Storm brewing in Sweden over NATO’s nuclear weapons
Last week we let you know about a proposal by Nobel Peace Prize Laureate and former President of Costa Rica, Oscar Arias, for NATO to trade its American-owned nuclear weapons in Europe for a peace deal in Ukraine with Russia.
The United States has special agreements with five NATO countries to base nuclear weapons on their soil: Belgium, the Netherlands, Germany, Italy, and Turkey.
Now, with Sweden (and Finland) ready to join the alliance, questions are being asked: How will NATO membership impact Sweden’s traditional disarmament position? Is Sweden prepared to accept U.S. nuclear weapons on its soil, too?
Writing in the magazine that publishes the world-famous “Doomsday Clock” on its cover, the Bulletin of the Atomic Scientists, Jens Petersson says that, with Sweden and Finland on a fast track to become members of the North Atlantic Treaty Organization, the consequences for Sweden’s traditional stance on disarmament issues are now becoming more obvious.
“Many voices asked for a debate on these issues before Sweden applied for membership, but it is not until now that signs of such public discussion have been broadly seen. Sweden’s new alignment raises several questions also on the international level,“ he writes.
“In a letter of intent dated July 5, 2022, Sweden’s Foreign Minister Ann Linde wrote to NATO Secretary General Jens Stoltenberg that ‘Sweden accepts NATO’s approach to security and defense, including the essential role of nuclear weapons, intends to participate fully in NATO’s military structure and collective defence planning processes and is willing to commit forces and capabilities for the full range of Alliance missions.’”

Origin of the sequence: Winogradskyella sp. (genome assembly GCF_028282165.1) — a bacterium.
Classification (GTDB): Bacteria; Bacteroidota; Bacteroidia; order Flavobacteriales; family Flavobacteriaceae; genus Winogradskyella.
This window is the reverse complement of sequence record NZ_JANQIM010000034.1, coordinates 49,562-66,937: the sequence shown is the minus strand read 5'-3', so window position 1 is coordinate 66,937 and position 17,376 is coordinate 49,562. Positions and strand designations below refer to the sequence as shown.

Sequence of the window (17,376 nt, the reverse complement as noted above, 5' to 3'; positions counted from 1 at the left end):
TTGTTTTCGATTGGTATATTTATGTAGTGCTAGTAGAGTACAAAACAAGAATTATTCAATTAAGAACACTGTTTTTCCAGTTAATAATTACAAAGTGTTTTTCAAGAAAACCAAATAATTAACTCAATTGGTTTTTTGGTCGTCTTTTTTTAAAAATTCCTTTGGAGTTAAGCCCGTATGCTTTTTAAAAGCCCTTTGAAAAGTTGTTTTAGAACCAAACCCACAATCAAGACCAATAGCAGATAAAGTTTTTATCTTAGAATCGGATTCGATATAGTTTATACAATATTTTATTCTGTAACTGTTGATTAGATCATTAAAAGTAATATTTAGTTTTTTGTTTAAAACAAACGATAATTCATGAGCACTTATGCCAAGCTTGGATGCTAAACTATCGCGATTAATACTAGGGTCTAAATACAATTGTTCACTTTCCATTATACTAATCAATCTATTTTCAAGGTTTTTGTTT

Swedish disarmament proponents have harshly criticized this new step. Swedish-born Beatrice Fihn, who leads the International Campaign to Abolish Nuclear Weapons (ICAN) and accepted the Nobel Peace Prize alongside Canadian Setsuko Thurlow in 2017, signed a statement that said, “Sweden is … willing to offer capacity to the ‘full range of the alliance missions.’ This includes use of nuclear weapons, which would be a violation of international law.” It continued: “In addition, Sweden is opening up to accept and receive nuclear weapons on Swedish territory. We cannot interpret it in any other way.”
Jens Petersson fears that NATO membership will shift Sweden’s support for disarmament toward NATO’s view that nuclear weapons are essential.
“After eventually becoming a NATO member, Sweden will likely continue viewing nuclear disarmament as something desirable. From time to time, Sweden will join hands with other moderate NATO members on arms control and disarmament issues. In general Sweden is, however, known to be loyal to organizations it joins, and for this reason Sweden will be less likely to initiate more independent initiatives in the future, in my view,” he concludes.
- Read “As Sweden gets ready for NATO, will its approach to nuclear weapons change?” by Jens Petersson, published on July 27, 2022 in the Bulletin of the Atomic Scientists
(Cover:: MALMSLÄTT, SWEDEN- 5 MAY 2018: Soldiers in the Swedish Armed Forces. Photo Jeppe Gustafsson via Shutterstick)